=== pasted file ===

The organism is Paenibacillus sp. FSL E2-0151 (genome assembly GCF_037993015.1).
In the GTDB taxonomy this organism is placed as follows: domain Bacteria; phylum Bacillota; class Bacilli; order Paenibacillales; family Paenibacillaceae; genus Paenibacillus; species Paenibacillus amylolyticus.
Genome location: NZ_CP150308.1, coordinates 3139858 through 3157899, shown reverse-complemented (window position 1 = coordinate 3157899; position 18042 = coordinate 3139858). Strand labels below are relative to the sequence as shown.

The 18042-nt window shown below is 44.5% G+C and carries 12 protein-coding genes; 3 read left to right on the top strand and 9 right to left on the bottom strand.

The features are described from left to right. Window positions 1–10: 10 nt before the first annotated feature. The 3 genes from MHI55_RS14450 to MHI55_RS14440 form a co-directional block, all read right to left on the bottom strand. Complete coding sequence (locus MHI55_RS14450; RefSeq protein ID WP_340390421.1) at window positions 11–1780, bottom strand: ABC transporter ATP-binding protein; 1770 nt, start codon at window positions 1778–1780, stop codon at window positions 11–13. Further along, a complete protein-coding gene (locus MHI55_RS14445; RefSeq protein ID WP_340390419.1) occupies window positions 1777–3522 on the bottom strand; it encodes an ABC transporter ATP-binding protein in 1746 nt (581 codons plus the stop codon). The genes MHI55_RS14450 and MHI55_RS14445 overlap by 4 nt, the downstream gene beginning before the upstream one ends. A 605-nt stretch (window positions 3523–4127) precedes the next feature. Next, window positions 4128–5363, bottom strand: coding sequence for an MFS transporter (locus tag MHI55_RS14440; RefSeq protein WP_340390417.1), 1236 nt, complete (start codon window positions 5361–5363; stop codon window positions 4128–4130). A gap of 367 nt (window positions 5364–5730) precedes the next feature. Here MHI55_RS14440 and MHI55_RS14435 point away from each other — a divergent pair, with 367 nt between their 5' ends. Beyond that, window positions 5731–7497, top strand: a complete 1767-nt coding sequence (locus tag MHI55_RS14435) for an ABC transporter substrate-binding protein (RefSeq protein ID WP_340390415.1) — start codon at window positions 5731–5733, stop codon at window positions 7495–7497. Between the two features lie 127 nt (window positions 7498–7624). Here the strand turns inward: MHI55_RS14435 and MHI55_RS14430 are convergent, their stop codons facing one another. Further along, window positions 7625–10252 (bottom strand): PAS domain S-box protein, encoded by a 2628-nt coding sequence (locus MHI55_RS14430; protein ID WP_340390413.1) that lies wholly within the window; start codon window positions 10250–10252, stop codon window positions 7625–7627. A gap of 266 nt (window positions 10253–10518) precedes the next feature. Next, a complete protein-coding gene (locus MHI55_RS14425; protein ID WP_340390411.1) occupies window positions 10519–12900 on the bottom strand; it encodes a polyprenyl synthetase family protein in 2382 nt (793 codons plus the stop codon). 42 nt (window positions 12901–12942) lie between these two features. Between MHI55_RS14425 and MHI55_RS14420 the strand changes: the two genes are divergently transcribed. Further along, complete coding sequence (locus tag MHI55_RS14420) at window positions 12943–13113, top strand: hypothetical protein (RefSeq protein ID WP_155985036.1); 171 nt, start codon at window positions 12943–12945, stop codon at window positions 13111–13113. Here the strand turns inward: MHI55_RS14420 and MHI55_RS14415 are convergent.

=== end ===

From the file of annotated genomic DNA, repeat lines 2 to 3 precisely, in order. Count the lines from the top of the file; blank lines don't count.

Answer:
In the GTDB taxonomy this organism is placed as follows: domain Bacteria; phylum Bacillota; class Bacilli; order Paenibacillales; family Paenibacillaceae; genus Paenibacillus; species Paenibacillus amylolyticus.
Genome location: NZ_CP150308.1, coordinates 3139858 through 3157899, shown reverse-complemented (window position 1 = coordinate 3157899; position 18042 = coordinate 3139858). Strand labels below are relative to the sequence as shown.